Japanese family with parkinsonism, depression, weight loss, and central hypoventilation

Y. Tsuboi, Z. K. Wszolek, T. Kusuhara, K. Doh-Ura, T. Yamada

Research output: Contribution to journalArticlepeer-review

23 Scopus citations


Background: The authors describe the clinical and pathologic characteristics of the Fukuoka 1 family, the first Japanese family recognized to have hereditary parkinsonism associated with depression, weight loss, and central alveolar hypoventilation. Methods: The pedigree contains 14 family members spanning four generations, with five affected individuals. All available medical records were collected for affected members, including autopsy results. Results: The inheritance pattern was autosomal dominant. The average age at onset of symptoms was 41 years. All patients had parkinsonism characterized by rigidity, bradykinesia, and resting and postural tremor. Bradykinesia and depression developed in the proband at age 43 years. He responded to levodopa in the initial stage only. A year later, he had weight loss and central hypoventilation leading to respiratory failure. Symptoms developed in his cousin at age 38 years. The proband's father developed a resting tremor and depression at age 43 years. The tremor was initially responsive to levodopa therapy, but the disease was relentlessly progressive, leading to severe bradykinesia, rigidity, weight loss, and respiratory distress. He died of respiratory failure at age 49 years. Autopsy showed marked neuronal loss and gliosis in the substantia nigra and locus ceruleus. Lewy bodies, neurofibrillary tangles, senile plaques, and other abnormal structures were not seen in the cortical and subcortical regions. Conclusions: The Fukuoka 1 family shares many clinical and pathologic features with five previously reported kindreds from North America and Europe, suggesting that this syndrome has a worldwide distribution and can occur in different ethnic populations.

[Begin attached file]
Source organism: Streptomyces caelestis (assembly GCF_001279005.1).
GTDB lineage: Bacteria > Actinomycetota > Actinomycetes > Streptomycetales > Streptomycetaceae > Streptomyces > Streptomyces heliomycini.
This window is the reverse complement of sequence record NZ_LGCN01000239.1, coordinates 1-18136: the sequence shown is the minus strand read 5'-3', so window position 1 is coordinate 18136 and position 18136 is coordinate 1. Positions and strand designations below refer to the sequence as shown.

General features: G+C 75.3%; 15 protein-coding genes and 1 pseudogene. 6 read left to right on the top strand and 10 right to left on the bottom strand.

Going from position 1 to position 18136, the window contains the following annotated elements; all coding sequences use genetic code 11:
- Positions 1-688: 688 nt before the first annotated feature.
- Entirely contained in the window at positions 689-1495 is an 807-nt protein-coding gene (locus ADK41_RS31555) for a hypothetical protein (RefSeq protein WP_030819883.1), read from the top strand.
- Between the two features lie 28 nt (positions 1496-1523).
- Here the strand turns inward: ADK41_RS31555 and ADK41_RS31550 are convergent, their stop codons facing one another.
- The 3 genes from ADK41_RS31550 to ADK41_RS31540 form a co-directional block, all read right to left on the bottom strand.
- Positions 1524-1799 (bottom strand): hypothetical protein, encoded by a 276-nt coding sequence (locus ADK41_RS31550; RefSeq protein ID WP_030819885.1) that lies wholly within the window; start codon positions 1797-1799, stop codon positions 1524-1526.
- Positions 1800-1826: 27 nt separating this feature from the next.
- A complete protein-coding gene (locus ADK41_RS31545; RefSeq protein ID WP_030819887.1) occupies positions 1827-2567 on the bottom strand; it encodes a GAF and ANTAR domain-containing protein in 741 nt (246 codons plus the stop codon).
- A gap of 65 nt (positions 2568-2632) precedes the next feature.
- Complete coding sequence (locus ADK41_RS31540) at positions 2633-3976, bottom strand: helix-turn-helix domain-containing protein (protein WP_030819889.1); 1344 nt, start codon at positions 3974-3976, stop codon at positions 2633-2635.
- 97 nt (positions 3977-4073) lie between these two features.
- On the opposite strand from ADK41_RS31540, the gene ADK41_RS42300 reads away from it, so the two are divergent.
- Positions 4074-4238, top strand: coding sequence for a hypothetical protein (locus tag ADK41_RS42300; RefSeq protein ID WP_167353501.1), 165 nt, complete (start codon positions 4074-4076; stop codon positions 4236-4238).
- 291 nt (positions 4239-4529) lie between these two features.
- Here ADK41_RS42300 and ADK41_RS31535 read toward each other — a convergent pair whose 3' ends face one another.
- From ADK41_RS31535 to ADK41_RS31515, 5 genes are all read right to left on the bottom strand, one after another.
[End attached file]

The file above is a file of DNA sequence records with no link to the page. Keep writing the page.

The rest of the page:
Original languageEnglish (US)
Pages (from-to)1025-1030
Number of pages6
Issue number7
StatePublished - Apr 9 2002

ASJC Scopus subject areas

  • Clinical Neurology


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